this last Week of July 2020 thoughts
Updated: Feb 4
Google, Facebook, Apple, and Amazon are the modern equivalents of the railroads that used monopoly power to determine who gets to market and who does not. No longer can anyone dispute the fact that tech giants build and maintain their empires by breaking the antitrust laws.
Bruised but unbroken, the CEOs of Apple, Amazon, Google, and Facebook were virtually grilled over WebEx. The lawmakers repeatedly cut off Tim Cook (Apple) Jeff Bezos (Amazon), Sundar Pichai (Google) and Mark Zuckerberg (Facebook) to maximize their five minutes of time. This will be one of many hearings to come as each of these behemoths has gone from being a market leader to a market “controller.” The Federal Trade Commission (FTC) takes a dim view of companies who are so big they are harmful to competition and in a position to collude, fix prices, divide up markets or rig bids. Remember in 1984 when the U.S. Justice Department broke up AT & T into 7 “Baby Bells” after a 10-year antitrust lawsuit? Before Sprint, Verizon, T-Mobile, we had…just…Ma Bell. 😲 Why does this matter to you? Charges of misconduct across various categories include stifling competition, exerting market power, questionable use of data and content theft from developers. Amazon acquired 128 “pieces” to build the company they are today; Facebook snapped up 72 competitors; Google took over 200 companies and Apple has consumed more than 100 firms. If you have a “gut feeling” that someone is watching you every where you go, and with every click on a website, you are probably right. Break-Ups could be a good thing!
Financial planning journals are recommending advisors stress test financial plans to reflect 75% to 80% of projected benefits. The worst-case scenario is not that Social Security will go broke: rather, that payments will more likely experience a haircut. While the Social Security system was already under pressure before the pandemic hit, the Social Security Administration has outlined numerous ways it could be made whole for at least the next 75 years: reducing the COLA by 1%; changing benefit amounts; gradually raising the full retirement age (FRA) to 70; raising the earliest date that benefits can be received from 62 to 64 years; raising the Social Security tax employers and employees pay and raising income tax rates to provide more money. We have the time and resources to save the system and there will most likely be a combination of solutions. 😊Why does this matter to you? It would be very unlikely for those now receiving benefits to see a reduction in them: however, for the first time I WILL be paying close attention to this topic to determine if those close to 66 should take their benefit before 70. This is not something you should be alarmed about: with advance knowledge, we will have plenty of time to make rational decisions. This will be a slow process and will take years: just expect to hear more from me about it!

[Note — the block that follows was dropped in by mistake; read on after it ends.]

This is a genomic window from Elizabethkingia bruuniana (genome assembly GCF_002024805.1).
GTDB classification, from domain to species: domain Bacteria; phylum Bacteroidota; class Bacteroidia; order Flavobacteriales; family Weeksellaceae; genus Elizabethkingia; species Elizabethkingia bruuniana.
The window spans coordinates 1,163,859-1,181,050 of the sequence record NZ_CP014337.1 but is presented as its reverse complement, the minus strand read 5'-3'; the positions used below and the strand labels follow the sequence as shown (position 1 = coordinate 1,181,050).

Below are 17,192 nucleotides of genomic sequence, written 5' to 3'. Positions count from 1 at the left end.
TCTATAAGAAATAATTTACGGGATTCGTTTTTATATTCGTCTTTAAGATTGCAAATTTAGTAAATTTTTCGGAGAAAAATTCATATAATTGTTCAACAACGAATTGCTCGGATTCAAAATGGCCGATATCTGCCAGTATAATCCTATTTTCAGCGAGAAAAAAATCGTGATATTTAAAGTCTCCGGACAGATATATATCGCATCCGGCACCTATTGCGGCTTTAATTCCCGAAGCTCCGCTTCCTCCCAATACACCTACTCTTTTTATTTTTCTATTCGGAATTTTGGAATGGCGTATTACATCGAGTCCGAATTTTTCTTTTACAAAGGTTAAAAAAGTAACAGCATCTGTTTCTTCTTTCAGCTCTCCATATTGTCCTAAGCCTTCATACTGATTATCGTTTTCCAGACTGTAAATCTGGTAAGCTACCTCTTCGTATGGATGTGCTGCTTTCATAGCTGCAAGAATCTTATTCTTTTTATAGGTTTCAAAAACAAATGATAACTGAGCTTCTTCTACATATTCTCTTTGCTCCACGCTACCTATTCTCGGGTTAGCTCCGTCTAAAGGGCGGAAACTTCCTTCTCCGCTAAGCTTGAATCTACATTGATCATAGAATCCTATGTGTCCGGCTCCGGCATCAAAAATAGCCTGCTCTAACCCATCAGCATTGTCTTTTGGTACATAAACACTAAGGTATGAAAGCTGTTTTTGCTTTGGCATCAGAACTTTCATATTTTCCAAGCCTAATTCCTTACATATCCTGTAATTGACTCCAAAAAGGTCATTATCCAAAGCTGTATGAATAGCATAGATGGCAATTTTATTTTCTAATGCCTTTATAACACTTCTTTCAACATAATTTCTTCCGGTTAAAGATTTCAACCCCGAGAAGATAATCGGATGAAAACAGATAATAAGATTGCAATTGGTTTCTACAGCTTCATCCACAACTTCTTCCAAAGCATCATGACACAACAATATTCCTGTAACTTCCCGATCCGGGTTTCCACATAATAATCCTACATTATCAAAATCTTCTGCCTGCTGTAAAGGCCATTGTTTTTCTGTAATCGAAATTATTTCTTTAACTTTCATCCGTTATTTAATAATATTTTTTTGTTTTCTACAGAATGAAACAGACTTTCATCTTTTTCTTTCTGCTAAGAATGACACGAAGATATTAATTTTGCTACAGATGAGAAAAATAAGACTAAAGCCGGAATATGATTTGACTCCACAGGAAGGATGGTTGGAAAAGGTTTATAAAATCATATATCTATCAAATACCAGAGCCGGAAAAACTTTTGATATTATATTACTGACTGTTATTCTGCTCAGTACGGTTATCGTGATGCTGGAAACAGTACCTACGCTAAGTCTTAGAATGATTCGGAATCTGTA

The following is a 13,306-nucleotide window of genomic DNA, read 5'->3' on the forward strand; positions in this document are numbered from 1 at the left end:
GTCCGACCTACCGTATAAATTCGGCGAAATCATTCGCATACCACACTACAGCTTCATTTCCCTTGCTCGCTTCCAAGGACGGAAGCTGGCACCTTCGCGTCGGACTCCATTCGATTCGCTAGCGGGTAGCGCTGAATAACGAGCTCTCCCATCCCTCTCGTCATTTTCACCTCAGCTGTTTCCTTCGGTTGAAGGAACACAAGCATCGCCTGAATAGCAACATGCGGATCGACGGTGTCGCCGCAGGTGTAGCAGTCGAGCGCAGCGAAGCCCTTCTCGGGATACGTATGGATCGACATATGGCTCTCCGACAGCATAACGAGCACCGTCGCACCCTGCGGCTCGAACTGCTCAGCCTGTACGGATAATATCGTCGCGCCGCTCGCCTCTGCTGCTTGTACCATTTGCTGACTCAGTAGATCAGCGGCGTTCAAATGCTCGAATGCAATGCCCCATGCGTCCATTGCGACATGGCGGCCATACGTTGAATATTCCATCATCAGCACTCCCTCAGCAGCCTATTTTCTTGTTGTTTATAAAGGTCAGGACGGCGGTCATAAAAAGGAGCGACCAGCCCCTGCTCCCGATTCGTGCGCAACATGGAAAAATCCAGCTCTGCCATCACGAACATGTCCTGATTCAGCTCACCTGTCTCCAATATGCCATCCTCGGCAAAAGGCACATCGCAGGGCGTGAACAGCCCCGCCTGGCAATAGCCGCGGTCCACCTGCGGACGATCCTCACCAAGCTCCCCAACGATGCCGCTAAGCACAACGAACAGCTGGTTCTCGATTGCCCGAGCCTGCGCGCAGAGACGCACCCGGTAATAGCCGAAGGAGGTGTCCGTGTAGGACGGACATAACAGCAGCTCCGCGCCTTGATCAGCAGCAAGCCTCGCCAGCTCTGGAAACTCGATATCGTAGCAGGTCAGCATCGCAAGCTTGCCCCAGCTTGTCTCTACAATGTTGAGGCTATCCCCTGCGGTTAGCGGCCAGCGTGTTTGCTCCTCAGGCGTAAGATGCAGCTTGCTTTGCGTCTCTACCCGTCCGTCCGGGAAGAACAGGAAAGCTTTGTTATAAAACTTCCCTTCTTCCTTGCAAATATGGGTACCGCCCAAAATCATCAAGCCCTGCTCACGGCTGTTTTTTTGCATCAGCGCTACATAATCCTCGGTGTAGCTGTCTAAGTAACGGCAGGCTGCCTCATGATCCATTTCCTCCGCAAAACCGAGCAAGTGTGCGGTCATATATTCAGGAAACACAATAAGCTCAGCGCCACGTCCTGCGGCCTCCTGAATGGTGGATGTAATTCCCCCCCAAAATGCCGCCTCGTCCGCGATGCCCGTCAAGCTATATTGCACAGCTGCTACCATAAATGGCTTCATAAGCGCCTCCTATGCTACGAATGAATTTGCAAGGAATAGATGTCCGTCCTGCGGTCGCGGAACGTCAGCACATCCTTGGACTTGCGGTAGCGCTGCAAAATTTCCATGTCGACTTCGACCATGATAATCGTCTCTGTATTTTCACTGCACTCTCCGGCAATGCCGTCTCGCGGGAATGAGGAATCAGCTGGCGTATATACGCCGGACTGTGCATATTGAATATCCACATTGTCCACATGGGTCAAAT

These 5 mega-cap stocks above have a collective valuation that is distorting the S & P 500’s 2020 performance: these companies now carry mega-risks reminiscent of the Tech Bust in 2000. The top graph shows the performance of Facebook, Apple, Amazon, Microsoft, and Alphabet and the bottom, the S & P minus these 5 names. While they are only 1% of the S & P 500, they are 25% of the value of the S & P! 😊Why does this matter to you? Stocks can stay over-valued for a long time, but these regulatory pressures are a growing risk. One of the benefits of active management is managers decide when to step out of over-valued positions. Expect the Antitrust Subcommittee to continue these investigations that are sure to get more contentious as we find out how these companies competed unfairly against smaller rivals.
What did you do over your “Pandemic Vacation?” A growing number of young traders with too much time…and a smart phone in their hand…have been day-trading stocks on the newest stock brokerage platform, “Robinhood” (think-take-from-the-rich-and-give-to-the-poor). The name, along with the Silicon Valley playbook of behavioral nudges and push notifications, has drawn inexperienced investors into risky trades, sometimes with devastating results. One-click trades, almost hypnotic, have enabled trading the most speculative part of the market – tech stocks. This also explains why we are seeing warning signals in the NASDAQ. While the index has continued to rise, the vast majority of its underlying stocks have been declining. ☹ Why does this matter to you? The Father of Value Investing, Ben Graham, coined the saying; “in the short run, the market is like a voting machine—tallying up which firms are popular and unpopular. But in the long-run, the market is like a weighing machine—assessing the real substance of a company.” During the 2008-2009 financial crisis, day-traders ran their stock accounts to $0 and today, we are seeing a similar phenomenon.
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steadfastness of mind under duress; dedication and devotion. In short supply.
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